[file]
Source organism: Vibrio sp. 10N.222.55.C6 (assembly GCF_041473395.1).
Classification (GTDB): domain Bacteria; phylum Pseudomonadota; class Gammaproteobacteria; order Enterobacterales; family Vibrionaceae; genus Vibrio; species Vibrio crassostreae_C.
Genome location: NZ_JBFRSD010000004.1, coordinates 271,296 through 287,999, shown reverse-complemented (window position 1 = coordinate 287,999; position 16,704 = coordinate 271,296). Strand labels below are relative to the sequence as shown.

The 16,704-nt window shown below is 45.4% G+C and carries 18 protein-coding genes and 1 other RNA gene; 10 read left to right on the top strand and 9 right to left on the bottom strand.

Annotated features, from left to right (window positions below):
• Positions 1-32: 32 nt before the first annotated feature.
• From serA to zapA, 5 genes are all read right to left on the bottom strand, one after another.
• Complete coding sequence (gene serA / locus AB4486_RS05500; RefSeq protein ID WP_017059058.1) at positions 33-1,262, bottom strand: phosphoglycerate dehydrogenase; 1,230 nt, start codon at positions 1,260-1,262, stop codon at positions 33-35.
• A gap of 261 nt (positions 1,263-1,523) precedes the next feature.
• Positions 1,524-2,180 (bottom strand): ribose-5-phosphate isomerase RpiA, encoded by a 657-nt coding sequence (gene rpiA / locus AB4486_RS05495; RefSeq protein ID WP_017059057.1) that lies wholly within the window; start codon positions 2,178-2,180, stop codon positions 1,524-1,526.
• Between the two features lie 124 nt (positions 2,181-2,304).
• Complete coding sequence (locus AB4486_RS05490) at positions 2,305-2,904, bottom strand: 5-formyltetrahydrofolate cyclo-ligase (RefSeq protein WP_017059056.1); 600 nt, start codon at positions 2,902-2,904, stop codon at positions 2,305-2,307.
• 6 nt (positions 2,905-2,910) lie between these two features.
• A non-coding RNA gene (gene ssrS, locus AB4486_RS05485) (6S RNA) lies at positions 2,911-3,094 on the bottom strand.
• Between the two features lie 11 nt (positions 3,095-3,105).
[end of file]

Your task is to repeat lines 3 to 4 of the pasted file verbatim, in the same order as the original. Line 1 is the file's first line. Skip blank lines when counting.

Genome location: NZ_JBFRSD010000004.1, coordinates 271,296 through 287,999, shown reverse-complemented (window position 1 = coordinate 287,999; position 16,704 = coordinate 271,296). Strand labels below are relative to the sequence as shown.

The 16,704-nt window shown below is 45.4% G+C and carries 18 protein-coding genes and 1 other RNA gene; 10 read left to right on the top strand and 9 right to left on the bottom strand.